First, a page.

To start – YOUR BLOOD IS NOT HOMOGENIZED, so there is NO REASON to expect your BG level to be identical in two different samples – even two successive drops of blood WILL and DO vary; right off the bat, they may ACTUALLY be up to 10% different.

The glucose in your blood is there for a reason – to FUEL THE CELLS OF YOUR BODY. SO… glucose is CONSTANTLY being “lost” by the blood – as your blood travels through your body, it is “dropping off” glucose molecules to EVERY CELL of your body – and that means that the concentration is constantly changing. As your blood travels through your gut – it “picks up” glucose (from the liver and the digestive tract), then begins losing it until it returns to the gut.

Besides delivering oxygen, nutrients and glucose to your cells – your blood also removes waste products from them (primarily carbon dioxide, but several others as well). This means the composition of your blood is constantly changing in many ways; this also contributes to varying concentrations of glucose (and everything else) in your blood in different areas of your body.

Capillary blood has become the “standard” for blood glucose monitors; it’s easy to obtain, and consistent vis-à-vis the composition of the venous blood used by a lab. The meter itself uses a mathematical algorithm to “convert” the glucose concentration of your capillary sample to what your venous glucose concentration WOULD be if you could test that. BUT… it’s important to know that venous and capillary glucose concentrations differ A LOT – up to 49.6%. This is why you should NEVER “test” your meter against a lab result by using a sample from the venous draw on your meter. Test the capillary blood the meter was designed for.

SO… right off the bat, no two samples of blood are going to be the same. AND… the samples we use on BG meters are TINY – labs use much larger samples in order to get a consistent result. And before testing – they centrifuge the sample, which while not the same as homogenizing it, accomplishes a similar result. Consider this – if you were paddling a canoe across a lake, and you dump a pound of sugar into the lake in the middle – would you expect a measure taken at the shoreline, and one from the rear of the canoe, to be the same? Of course not. The situation in your circulatory system is the same.

Next up is the meter design. Most – NOT ALL – modern meters are designed to allow for “alternate site testing”. This is where you obtain the blood sample from somewhere besides the fingertips. The meter instruction manual will tell you whether or not alternate site testing will work with your meter – and will tell you WHICH alternate sites are best for that meter (typically, these include the palm of the hand, the forearm, the calf, and so on – but follow your meter’s specific instructions). In any event… the meter is still intended for use with CAPILLARY blood – not venous or arterial blood. And most older meters do NOT work with alternate test sites.
The next issue is the variety (and it’s large) of variables that affect BG reading outcomes. Besides the fact that every meter is different, using different algorithms and electrical sensors, there are variables in the strips themselves, and in the environment.

Environmental factors that affect BG readings include temperature, humidity, and altitude, all of which will affect the outcome of each blood test.
The strips themselves are affected by the enzymes used in them that react to the glucose in the blood sample, the well size of the strip (the well is the space in the strip that holds the blood), the age of the strip (the enzymes are affected by age), the conditions the strips were subjected to during production, shipping, and storage both before and during their time on the pharmacy shelves (again, temperature and humidity will affect them), and the oxidation of the strip components.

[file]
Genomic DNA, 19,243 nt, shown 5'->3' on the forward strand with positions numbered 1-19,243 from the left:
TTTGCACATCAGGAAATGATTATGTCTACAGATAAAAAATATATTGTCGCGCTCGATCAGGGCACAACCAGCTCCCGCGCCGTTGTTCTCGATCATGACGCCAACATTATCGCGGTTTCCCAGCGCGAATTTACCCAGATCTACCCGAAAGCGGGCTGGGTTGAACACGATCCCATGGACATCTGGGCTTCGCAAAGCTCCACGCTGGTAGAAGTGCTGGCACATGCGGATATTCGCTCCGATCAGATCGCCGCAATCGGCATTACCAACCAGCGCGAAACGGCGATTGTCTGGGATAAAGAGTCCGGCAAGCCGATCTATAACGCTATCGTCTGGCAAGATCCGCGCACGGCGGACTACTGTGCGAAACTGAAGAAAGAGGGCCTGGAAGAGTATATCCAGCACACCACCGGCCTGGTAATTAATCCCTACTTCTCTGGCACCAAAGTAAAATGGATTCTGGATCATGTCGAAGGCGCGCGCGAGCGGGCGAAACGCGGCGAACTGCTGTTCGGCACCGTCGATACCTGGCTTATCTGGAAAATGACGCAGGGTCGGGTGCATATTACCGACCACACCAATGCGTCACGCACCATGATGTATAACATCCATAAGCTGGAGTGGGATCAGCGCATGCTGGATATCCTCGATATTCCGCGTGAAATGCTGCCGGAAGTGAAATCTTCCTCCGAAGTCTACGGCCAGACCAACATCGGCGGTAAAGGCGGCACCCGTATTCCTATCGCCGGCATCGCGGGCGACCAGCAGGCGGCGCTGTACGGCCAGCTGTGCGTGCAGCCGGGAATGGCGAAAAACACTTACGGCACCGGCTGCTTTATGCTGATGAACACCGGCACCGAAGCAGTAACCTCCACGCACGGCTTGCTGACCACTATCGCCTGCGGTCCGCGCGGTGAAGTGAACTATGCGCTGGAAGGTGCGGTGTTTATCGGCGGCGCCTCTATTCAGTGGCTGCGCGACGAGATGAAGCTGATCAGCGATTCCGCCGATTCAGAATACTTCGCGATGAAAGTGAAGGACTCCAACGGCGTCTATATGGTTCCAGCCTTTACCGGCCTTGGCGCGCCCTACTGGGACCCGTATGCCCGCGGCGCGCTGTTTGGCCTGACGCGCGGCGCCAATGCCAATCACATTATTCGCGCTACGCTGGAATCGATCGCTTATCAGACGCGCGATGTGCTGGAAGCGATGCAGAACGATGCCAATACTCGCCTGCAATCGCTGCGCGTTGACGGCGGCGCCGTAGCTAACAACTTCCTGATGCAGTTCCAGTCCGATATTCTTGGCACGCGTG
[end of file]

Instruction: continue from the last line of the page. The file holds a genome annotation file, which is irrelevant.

Next is the blood itself. Each individual’s hematocrit level is different – and all meters assume a fixed hematocrit level. The hematocrit level is the percentage of RBCs (Red Blood Cells) in the blood, by volume. In people with low hematocrit levels (<35%), BG readings will be falsely elevated. There is, of course, the possibility that elevated hematocrit levels may provide false low results – though I’ve only seen confirmatory studies for low hematocrit levels reporting false highs.
Finally, medications in use will affect the enzymes that the strips rely on to “convert” the glucose level to an electrical current that is then “converted” to a BG level. Tylenol (acetaminophen) will cause a false elevation of the BG reading; there are many others as well.

SO… do NOT assume that just because you get two different results, or different results on two different meters, that the meter is “bad”, or in error. The greatest source of error in SMBG (Self-Monitoring of Blood Glucose) is USER ERROR. People performing BG tests make mistakes – a LOT. The next largest source of error is the STRIPS… different batches of strips are produced separately, and are all subject to variable that will affect their accuracy – from the manufacturing process itself, to the conditions in which they are stored, shipped, kept on shelves, and storage in the home of the user. Next comes the individual blood / biochemistry variable, and last comes meter error. That is, of course, just statistics… but it’s the way to go with evaluating “why” a BG reading isn’t what you expected. There are limitations to what meters can do – caused primarily by the fact that they are designed to be “simple” to use, which means they do NOT account for all the variables.

Ultimately, we must rely on our meters – but it is important to understand that they are imperfect machines that provide useful, but variable information that is heavily affected by a LOT of things. Oftentimes, what is more important is the trends they indicate – the raw data is subject to variation from many sources. The blood itself differs by as much as 10%, the meters are only accurate to within 20%, and many environmental factors affect the results. If you suspect meter error – test the meter with the manufacturer’s test fluid.


The short version of that is this: if you want to see how repeateable the results are with your meter, you must test from the same drop of blood! Get a nice BIG drop of blood and test a couple of times. If the readings are very close, or identical, and any random time that you repeat this test, you know your meter has, if nothing else, great repeatablilty. Don’t expect that a drop from each hand is going to test identically., If those tests do, count your blessings. But the next time you try the test, there be far more variation.